Monday, December 07, 2009
Excerpt from Pascal's "Provincial Letters: #2"
Shall I describe for you the situation of the church in the midst of these different views? I think of it like a man who, leaving his native country to travel abroad, encounters robbers who would him so severely that they leave him half dead. He sends for three doctors who are resident in the neighborhood. The first, after probing his wounds, pronounces them to be mortal and tells him that only God can restore him. The second, wishing to flatter him, assures him that he has sufficient strength to reach home and insults the first for opposing his opinion and threatens to ruin him. When the unfortunate patient sees the third physician approach, he stretches out his hands to welcome him as the one who will decide the dispute.
This physician, upon looking at his wounds and learning of the opinions already given, agrees with the second and together they turn upon the first with contempt. They now form the strongest party. The patient infers from this that the third physician agrees with the second, and on asking him the question, assures him most positively that he has enough strength for the proposed journey. But the wounded man, expatiating upon his weakness, asks how he came to this conclusion.
"Why, you still have legs, and legs are the means which according to the nature of things, are sufficient for the purpose of walking."
The wounded traveler replies, "That may be, but have I all the strength required for using them? They really seem useless to me in my present weakened condition."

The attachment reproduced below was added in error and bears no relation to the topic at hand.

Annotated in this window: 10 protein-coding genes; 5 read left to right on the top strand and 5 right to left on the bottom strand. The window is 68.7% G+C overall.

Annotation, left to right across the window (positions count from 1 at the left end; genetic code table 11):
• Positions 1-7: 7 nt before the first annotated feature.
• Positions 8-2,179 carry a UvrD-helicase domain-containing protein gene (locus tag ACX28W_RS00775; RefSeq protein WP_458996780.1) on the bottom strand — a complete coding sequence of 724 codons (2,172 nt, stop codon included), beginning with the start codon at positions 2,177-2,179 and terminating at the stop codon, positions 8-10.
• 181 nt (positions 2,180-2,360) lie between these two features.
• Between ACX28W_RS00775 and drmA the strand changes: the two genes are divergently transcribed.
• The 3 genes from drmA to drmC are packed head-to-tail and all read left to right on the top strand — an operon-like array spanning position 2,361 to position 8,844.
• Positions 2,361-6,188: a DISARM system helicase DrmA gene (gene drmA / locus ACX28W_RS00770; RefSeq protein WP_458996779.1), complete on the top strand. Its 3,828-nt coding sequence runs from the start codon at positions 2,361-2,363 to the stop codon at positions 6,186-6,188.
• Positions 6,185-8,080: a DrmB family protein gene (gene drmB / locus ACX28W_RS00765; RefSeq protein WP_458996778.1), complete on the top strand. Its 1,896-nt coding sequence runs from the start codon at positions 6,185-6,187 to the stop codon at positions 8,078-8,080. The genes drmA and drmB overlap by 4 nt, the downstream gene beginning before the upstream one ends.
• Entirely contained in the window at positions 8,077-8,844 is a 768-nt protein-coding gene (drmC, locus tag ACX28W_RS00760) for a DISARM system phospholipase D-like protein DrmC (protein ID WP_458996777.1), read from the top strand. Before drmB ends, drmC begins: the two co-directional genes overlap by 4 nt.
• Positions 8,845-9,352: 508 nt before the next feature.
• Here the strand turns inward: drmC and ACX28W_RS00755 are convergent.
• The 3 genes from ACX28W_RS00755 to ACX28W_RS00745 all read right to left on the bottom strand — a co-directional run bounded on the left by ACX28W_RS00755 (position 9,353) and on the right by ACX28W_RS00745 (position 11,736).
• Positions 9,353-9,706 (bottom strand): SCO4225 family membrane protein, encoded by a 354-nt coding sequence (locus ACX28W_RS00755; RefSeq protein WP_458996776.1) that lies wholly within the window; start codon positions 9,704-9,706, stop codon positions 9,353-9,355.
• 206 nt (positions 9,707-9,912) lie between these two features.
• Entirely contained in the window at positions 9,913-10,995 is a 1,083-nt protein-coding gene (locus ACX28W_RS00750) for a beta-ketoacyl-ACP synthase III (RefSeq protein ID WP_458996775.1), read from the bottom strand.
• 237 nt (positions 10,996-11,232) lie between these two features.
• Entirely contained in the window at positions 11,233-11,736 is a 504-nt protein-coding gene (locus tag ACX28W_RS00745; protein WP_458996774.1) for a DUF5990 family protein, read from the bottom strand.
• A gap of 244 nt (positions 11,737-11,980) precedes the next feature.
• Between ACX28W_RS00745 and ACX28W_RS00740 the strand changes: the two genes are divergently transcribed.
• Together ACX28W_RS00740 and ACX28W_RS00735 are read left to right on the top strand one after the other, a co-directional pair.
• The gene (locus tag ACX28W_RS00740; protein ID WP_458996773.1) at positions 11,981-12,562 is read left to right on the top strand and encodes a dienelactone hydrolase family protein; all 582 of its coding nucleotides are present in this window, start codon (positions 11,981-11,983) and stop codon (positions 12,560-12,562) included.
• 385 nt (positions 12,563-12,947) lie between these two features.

"Certainly they are," replies the physician, "and you will never be able to walk unless God gives you some extraordinary assistance to sustain and guide you."
"What then," says the sick man, "have I not sufficient strength in myself to be able to walk?"
"Oh no, far from it."
"Then you have a different opinion from your friend respecting my real condition."
"I must admit, I have."
What do you suppose the wounded man would say to all this? He would certainly complain of the strange procedure and of the ambiguous language of the third physician. He scolds him for agreeing with the second, when in fact he is of a contrary opinion, although they appear to agree and drive away the first in doing so. When he tries his strength and finds that he is only weak, he gets rid of them both. He then recalls the first one, who puts him under his care, follows his advice, and asks God for strength which he knows he needs. His petitions are heard, and eventually he reaches home in peace.
Posted by John Zahl at 7:39 PM